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It had to end sometime, and it finally did on April 12, 2023. After a remarkable run of 16 consecutive postseason appearances, the Pittsburgh Penguins were eliminated from the postseason after the New York Islanders clinched the Eastern Conference's final playoff seed by virtue of their 4-2 win over the Montreal Canadiens. The Penguins' streak was the longest of the four major North American men's sports leagues. 

Pittsburgh controlled its playoff fate as recently as this past Saturday following a 5-1 win over the Detroit Red Wings. But a 5-2 loss to the lowly Chicago Blackhawks on Tuesday night put the Penguins back on the outside of the playoff picture. Now, when they face the Blue Jackets Thursday night in Columbus, it will mark the earliest ending to a Penguins season since 2005-06, Sidney Crosby's first season in the NHL

Subpar goaltending and questionable moves by the front office were the two main contributors to the end of the Penguins' streak. The team's new ownership group, Fenway Sports Group, has come under criticism following the recent moves of general manager Ron Hextall. The ownership group has also, oddly, distanced itself from Mario Lemieux, a former Penguins co-owner and the greatest player in franchise history. 

The Penguins' demise cannot be blamed on the team's aging yet still effective core of Crosby (35 years old), Evgeni Malkin (36) and Kris Letang (35). Crosby's 91 points this season represents his highest total since 2019. Malkin, who signed an extension with the club last offseason, has scored 83 points this season, his highest total since 2018. When both players take the ice in Columbus, they will have played in each of Pittsburgh's 82 games this season. 

Letang, who like Malkin signed an extension last offseason, was diagnosed with a stroke (the second of his career) back in November. Despite his diagnosis and a personal tragedy, Letang was still the team's top defensemen while playing in 63 games.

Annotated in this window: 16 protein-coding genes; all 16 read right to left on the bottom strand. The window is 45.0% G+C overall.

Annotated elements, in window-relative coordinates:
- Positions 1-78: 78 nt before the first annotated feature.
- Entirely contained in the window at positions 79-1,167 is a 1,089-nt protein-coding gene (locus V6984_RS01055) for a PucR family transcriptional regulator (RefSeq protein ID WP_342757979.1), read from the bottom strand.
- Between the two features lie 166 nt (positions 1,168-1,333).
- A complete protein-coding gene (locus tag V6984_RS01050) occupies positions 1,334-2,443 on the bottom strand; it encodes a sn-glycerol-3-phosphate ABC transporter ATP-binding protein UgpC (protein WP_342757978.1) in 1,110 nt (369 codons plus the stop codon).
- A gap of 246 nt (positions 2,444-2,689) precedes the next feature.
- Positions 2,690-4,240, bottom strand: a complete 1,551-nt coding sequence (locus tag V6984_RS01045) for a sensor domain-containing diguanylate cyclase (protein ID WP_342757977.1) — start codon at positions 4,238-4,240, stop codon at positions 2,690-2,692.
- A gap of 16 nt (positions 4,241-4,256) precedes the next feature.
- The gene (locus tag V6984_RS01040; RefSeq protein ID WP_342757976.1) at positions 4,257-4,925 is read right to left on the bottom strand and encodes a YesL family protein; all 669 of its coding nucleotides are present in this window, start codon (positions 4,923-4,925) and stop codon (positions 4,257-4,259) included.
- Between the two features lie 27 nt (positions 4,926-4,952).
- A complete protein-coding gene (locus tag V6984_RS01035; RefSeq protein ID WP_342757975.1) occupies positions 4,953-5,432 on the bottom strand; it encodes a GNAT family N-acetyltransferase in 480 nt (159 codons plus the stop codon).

The trio has a lasting impact on Pittsburgh and the NHL. The three, who have shared the longest partnership of any trio in NHL history, each played key roles on the Penguins' 2009, 2016 and 2017 championship teams. Letang is regarded as one of the best defensemen of his era. Malkin, a former Smythe and Hart Trophy winner, is destined for the Hall of Fame. Crosby, a two-time Hart and Smythe Hart Trophy recipient, is on the Mount Rushmore of hockey legends, along with Lemieux, Wayne Gretzky and Bobby Orr. 

The start of the Penguin's historic playoff streak ended with a quick first-round playoff loss to the more seasoned Ottawa Senators. The following season, the Penguins surprised many by advancing to the Stanley Cup Final, where they fell to the immensely talented Detroit Red Wings in six games. Pittsburgh evened the score the following year by beating the Red Wings in Detroit in Game 7 of the Stanley Cup Final. 

Pittsburgh then failed to live up to expectations for the next half-dozen years. Crosby suffered career-threatening concussions during that span, and it appeared that the Penguins' once buddying dynasty would end with just one cup. But the Penguins, buoyed by new coach Mike Sullivan and a talented young supporting cast, brought life back into the franchise while ensuring a better legacy for Pittsburgh's "Big Three." 

The 2016-17 Penguins became the first team since the 1997-98 Red Wings to win the Stanley Cup in back-to-back seasons. In the process, Malkin and Crosby surpassed the Penguins' other legendary duo of Lemieux and Jaromir Jagr's tally of two Stanley Cup wins that were won in 1991-92. The Penguins' five Stanley Cup wins since 1991 are more than any other franchise over that span. 

Another key member of the Penguins' most recent championship teams was goaltender Marc-Andre Fleury, who basically stood on his head while making saves during the final two games of the 2008 Stanley Cup Final. Fleury's departure in 2018 via the expansion draft was in many ways the beginning of the end for the Penguins, who have just one playoff series win to their credit since winning the franchise's fifth cup. 

In a twist of irony, the Islanders ending the Penguins' playoff run is fitting. Three decades ago, the Islanders ended the Penguins' quest for a three-peat in the conference semi-finals. Now, 30 years later, the same franchise has mercifully ended one of the greatest runs in modern sports history.